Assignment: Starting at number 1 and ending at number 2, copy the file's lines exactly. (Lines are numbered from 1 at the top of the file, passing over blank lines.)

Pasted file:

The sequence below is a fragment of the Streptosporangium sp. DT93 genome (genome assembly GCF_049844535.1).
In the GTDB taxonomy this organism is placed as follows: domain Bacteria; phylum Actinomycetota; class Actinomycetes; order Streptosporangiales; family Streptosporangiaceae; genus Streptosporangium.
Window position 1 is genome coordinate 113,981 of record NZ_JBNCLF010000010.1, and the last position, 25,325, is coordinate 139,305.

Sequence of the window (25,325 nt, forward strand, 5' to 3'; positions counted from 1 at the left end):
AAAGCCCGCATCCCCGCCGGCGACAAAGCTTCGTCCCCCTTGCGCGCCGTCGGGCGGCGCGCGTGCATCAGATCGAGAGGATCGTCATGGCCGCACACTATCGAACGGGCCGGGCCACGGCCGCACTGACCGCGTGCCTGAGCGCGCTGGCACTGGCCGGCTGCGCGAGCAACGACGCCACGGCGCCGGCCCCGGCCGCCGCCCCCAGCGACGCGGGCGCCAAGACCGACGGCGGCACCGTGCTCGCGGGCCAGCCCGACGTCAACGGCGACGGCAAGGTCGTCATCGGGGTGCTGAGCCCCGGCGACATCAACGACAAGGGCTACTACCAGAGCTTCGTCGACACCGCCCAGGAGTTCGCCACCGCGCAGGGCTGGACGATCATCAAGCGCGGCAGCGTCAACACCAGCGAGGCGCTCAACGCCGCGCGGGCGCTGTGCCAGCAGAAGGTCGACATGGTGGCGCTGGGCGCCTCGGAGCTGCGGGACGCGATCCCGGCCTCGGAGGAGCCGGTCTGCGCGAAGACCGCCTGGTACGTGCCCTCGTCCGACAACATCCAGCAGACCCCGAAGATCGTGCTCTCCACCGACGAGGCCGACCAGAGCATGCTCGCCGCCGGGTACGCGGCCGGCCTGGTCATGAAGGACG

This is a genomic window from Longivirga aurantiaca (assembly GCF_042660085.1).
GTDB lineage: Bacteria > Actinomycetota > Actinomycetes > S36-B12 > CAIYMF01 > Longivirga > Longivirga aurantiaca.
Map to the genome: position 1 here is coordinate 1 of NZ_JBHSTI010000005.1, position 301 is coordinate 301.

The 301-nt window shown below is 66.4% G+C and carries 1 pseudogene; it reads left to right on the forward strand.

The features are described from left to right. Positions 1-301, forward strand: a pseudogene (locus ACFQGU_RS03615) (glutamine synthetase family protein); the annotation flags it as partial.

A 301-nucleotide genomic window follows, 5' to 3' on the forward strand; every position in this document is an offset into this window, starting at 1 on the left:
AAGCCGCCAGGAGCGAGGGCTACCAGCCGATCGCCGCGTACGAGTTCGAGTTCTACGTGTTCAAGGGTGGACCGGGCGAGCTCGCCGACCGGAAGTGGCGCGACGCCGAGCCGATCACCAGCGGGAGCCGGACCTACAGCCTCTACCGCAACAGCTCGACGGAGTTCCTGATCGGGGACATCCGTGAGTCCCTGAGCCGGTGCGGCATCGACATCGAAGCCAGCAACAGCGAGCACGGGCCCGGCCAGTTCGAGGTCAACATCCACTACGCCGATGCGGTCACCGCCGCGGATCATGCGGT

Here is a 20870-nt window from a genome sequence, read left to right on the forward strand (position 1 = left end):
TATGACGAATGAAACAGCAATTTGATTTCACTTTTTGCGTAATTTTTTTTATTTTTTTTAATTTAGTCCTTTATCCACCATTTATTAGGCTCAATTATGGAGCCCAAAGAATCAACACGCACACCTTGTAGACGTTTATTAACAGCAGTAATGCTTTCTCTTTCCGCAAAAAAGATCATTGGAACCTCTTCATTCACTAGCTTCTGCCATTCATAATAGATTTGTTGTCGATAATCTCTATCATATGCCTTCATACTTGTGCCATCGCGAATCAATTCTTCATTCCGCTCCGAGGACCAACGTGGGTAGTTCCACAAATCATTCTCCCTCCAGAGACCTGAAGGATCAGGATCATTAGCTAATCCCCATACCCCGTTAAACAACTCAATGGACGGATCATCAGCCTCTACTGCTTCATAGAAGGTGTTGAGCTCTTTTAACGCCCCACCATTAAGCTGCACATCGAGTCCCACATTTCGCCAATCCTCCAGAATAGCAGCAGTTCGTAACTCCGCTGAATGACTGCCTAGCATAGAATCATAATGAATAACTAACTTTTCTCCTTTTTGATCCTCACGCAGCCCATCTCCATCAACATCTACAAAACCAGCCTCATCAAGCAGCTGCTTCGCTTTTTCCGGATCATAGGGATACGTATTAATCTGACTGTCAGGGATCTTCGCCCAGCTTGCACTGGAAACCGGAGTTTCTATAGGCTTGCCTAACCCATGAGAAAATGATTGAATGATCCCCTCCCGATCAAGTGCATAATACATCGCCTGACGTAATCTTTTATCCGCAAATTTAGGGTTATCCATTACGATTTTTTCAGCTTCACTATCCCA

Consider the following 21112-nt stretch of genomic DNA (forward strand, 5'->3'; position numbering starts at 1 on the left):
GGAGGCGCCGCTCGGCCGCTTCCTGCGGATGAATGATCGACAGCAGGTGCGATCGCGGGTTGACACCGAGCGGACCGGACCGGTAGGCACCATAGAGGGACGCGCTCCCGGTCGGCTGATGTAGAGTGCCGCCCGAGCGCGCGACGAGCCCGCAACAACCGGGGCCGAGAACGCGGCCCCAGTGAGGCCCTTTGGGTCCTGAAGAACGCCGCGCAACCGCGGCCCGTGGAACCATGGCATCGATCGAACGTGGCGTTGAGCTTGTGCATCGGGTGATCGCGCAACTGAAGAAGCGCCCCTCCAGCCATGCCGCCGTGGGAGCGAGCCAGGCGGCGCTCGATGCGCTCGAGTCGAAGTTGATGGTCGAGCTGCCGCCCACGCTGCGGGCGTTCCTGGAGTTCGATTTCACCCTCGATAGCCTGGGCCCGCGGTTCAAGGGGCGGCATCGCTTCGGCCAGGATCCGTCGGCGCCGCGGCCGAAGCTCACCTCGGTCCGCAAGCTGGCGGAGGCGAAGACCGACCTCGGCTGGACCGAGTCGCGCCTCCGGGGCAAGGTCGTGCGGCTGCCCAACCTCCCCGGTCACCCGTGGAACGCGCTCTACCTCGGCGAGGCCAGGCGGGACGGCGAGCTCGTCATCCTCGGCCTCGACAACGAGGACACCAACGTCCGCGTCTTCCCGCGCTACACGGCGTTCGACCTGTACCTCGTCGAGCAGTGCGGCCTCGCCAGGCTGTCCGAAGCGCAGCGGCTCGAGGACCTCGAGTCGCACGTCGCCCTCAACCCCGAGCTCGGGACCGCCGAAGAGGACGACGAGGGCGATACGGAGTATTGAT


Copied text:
The sequence below is a fragment of the Streptosporangium sp. DT93 genome (genome assembly GCF_049844535.1).
In the GTDB taxonomy this organism is placed as follows: domain Bacteria; phylum Actinomycetota; class Actinomycetes; order Streptosporangiales; family Streptosporangiaceae; genus Streptosporangium.